Aaron, your panel layout calls to mind J.H. Williams III's boundary-pushing style, while your art is in the vein of Geof Darrow, Rafael Grampá and James Stokoe. It's visceral, it's nasty, and I can't take my eyes off it. What's your background and who are your influences?

Conley: Damon and I went to an arts high school, and that's pretty much the only kind of formal training I received. I was telling someone the other day that my biggest inspiration are those close-up paintings from "Ren & Stimpy." They would do these super-realistic paintings of a crazy cartoon head or mouth. If you look at the Spumco comics John K. did for Dark Horse, they did basically the same thing with pen and ink. That is something I'm always trying to achieve in my own work. Now that my work is getting out there, I have heard the comparison to those three a lot. I couldn't be compared to more talented dudes, but I think that all four of us are pulling a lot from Moebius, who was also huge influence for this book.

And what about your background, Damon?

Gentry: Well, I consider myself a jack-of-all-trades, master of none. I can pick up anything if I set my mind to it, but I get creatively restless and never really commit to being great at any one thing. I started life as an artist, but I've since made short, tasteless comedy films, written and recorded albums, and with my collaborations with Aaron, focused on learning to be a writer, letterer, business manager, cheerleader, whatever gaps needed filling in to keep the ship afloat. I constantly seek new, diverse challenges, and I think the crucial thing is that I slather my unique personality on everything I do. I hope that's the correct answer.

The book has certainly earned a cult following, with people posting about it on industry blogs and social media and pros like Brandon Graham supporting it. What's it like to have a passion project be so well received?

Conley: It's really amazing! Brandon has been so supportive and mentioned us several times in interviews, which blows my mind. Not just his comics, but his comic views are so fantastic, he is truly my comics idol.

Gentry: Having our own idols acknowledge us definitely makes all the hard work and self-flagellation extra worth it. Really great industry folks have been very kind to a couple of nobodies in support of our book. Mike & Laura Allred have been exceedingly wonderful, as well as Jamie S. Rich, Ross Campbell, Johnny Ryan, Jim Gibbons, Simon Roy and more.

What do you both think of the digital format your story's presented in? Will it work better in print, when it comes out in hardcover in the fall?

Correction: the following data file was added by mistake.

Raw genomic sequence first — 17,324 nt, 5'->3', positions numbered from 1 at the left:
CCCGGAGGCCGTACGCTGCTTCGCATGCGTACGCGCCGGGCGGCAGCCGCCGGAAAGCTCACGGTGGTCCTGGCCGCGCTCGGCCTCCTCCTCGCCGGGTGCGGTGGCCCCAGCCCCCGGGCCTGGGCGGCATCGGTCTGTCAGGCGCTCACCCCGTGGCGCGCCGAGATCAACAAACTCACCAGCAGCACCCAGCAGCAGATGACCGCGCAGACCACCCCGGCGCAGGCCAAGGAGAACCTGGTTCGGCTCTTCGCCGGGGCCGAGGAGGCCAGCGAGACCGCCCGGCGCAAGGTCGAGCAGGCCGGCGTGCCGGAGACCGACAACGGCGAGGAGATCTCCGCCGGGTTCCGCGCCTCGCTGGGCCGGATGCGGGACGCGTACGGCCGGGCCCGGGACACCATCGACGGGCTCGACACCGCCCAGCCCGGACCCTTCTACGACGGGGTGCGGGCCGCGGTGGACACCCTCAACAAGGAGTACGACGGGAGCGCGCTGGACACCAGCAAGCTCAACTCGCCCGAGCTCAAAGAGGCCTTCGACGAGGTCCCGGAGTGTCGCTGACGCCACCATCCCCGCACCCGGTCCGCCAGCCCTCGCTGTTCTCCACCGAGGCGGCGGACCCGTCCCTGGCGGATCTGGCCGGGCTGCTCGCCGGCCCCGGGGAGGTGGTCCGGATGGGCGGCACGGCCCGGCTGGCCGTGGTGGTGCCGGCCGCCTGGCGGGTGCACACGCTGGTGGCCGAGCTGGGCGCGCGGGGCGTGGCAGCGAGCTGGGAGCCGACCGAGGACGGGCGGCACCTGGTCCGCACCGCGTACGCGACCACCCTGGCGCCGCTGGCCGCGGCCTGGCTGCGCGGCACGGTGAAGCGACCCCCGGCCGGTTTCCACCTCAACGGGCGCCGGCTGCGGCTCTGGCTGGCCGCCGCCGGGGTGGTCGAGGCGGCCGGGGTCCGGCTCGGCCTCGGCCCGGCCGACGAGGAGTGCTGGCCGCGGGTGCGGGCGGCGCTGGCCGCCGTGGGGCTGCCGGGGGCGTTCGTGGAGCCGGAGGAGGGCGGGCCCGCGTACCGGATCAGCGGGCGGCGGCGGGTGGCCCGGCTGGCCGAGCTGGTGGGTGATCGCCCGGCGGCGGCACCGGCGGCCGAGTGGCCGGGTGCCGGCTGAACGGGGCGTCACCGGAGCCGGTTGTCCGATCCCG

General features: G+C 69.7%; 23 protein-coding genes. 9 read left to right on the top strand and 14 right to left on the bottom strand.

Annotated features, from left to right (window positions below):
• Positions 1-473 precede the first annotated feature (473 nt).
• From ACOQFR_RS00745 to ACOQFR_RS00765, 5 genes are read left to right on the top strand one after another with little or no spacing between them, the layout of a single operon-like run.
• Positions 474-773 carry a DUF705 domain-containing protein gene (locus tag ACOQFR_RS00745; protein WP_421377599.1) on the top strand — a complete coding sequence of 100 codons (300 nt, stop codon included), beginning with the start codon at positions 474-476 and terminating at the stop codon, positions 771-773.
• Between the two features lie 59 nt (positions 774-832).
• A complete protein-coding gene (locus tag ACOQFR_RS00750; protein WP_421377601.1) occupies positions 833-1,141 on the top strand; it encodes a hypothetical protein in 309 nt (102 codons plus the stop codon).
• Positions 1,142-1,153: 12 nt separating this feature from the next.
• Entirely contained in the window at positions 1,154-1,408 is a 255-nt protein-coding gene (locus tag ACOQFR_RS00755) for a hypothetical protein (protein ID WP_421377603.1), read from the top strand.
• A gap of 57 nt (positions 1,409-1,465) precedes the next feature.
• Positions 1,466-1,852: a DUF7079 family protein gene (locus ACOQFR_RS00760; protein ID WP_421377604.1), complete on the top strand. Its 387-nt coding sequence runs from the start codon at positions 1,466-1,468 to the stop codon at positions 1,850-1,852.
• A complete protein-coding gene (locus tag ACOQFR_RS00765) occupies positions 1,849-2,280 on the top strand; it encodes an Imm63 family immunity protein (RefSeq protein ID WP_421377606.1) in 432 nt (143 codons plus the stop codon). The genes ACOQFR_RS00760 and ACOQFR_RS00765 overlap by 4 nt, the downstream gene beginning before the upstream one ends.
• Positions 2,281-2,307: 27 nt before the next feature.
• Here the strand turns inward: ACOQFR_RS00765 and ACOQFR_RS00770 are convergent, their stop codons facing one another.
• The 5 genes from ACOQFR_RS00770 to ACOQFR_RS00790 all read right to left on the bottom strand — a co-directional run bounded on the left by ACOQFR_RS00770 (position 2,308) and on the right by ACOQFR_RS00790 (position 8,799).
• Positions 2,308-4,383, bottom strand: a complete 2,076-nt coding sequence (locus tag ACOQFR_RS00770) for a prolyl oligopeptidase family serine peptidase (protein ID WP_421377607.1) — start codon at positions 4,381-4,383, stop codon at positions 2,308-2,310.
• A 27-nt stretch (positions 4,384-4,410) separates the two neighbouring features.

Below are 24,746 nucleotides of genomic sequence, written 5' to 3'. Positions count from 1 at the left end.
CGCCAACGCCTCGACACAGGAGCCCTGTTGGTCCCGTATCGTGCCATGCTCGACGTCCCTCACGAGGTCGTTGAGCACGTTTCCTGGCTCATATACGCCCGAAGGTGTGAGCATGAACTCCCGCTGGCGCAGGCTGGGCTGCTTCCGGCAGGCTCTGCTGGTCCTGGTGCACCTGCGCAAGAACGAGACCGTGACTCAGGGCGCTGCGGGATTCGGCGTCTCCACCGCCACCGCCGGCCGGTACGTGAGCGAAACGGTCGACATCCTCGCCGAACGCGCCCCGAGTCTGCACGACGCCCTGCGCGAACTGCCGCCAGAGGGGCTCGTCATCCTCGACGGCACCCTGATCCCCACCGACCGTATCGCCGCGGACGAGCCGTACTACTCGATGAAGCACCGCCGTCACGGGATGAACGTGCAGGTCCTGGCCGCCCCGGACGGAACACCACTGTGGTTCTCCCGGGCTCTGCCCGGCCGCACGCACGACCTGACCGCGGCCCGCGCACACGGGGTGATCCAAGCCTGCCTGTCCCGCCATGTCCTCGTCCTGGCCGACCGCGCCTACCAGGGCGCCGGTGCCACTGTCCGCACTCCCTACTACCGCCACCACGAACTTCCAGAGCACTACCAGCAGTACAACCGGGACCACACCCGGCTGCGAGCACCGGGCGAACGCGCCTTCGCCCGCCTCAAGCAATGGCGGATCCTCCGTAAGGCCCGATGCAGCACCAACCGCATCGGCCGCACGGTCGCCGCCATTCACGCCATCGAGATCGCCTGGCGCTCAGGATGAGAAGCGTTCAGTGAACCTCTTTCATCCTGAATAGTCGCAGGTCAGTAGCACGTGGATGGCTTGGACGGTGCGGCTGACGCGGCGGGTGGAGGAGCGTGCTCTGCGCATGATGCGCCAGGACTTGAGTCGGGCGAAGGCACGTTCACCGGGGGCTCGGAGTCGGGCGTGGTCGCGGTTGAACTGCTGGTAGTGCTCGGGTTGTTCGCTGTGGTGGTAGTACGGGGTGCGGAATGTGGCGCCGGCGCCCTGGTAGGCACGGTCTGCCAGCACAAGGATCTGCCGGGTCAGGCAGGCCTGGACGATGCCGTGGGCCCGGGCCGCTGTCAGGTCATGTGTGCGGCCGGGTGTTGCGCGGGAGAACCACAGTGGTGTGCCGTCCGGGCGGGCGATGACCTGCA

Conley: It's hard to say. I don't personally own an iPad, but a lot of my friends who do have been telling me the book looks fantastic on it, and phones are just too small to be reading comics on, man. I personally love holding comics and reading them, and I drew the book to be looked at that way, so in the end, the hardcover is what I am most excited for.

Gentry: I think digital is still finding its footing, but the potential of the format is exciting. Aaron played with panel borders in a way that makes SS more suitable for print, but we intentionally priced the digital-first releases at an endorphin-releasing 99 cents per issue, with exclusive color covers, so for 6 bucks you can get the whole book digital, assuming you haven't pirated it already, yarrr. The print hardcover will have exclusive, badass pinups and few other extras!

Are there plans to continue the series, or is there another property you two are working on, together or separately?

Conley: We have an 8-page short that is going to be in the September issue of "Dark Horse Presents" which will actually be the first time we see "Sabertooth" in print. As far as doing more with Sabertooth, I think that will all depend on how well the hardcover is received, I could draw SS for the rest of my life and be completely happy, and I think the short will show that we could really take the character in all kinds of different directions.

Gentry: We've got some opportunities, but no solid plans at this exact moment. I am simply dedicated to doing as much new, fresh, original crap as I possibly can before I shuffle off this stupid, incredibly dumb mortal coil. I have an unbearable compulsion to make bizarro fun things, and it's a horrible curse.

"Sabertooth Swordsman" is available now via Dark Horse Digital.

Suicide Squad relaunch Tom Taylor header
Suicide Squad: Tom Taylor Unveils Concept Art for Two New Characters

More in Comics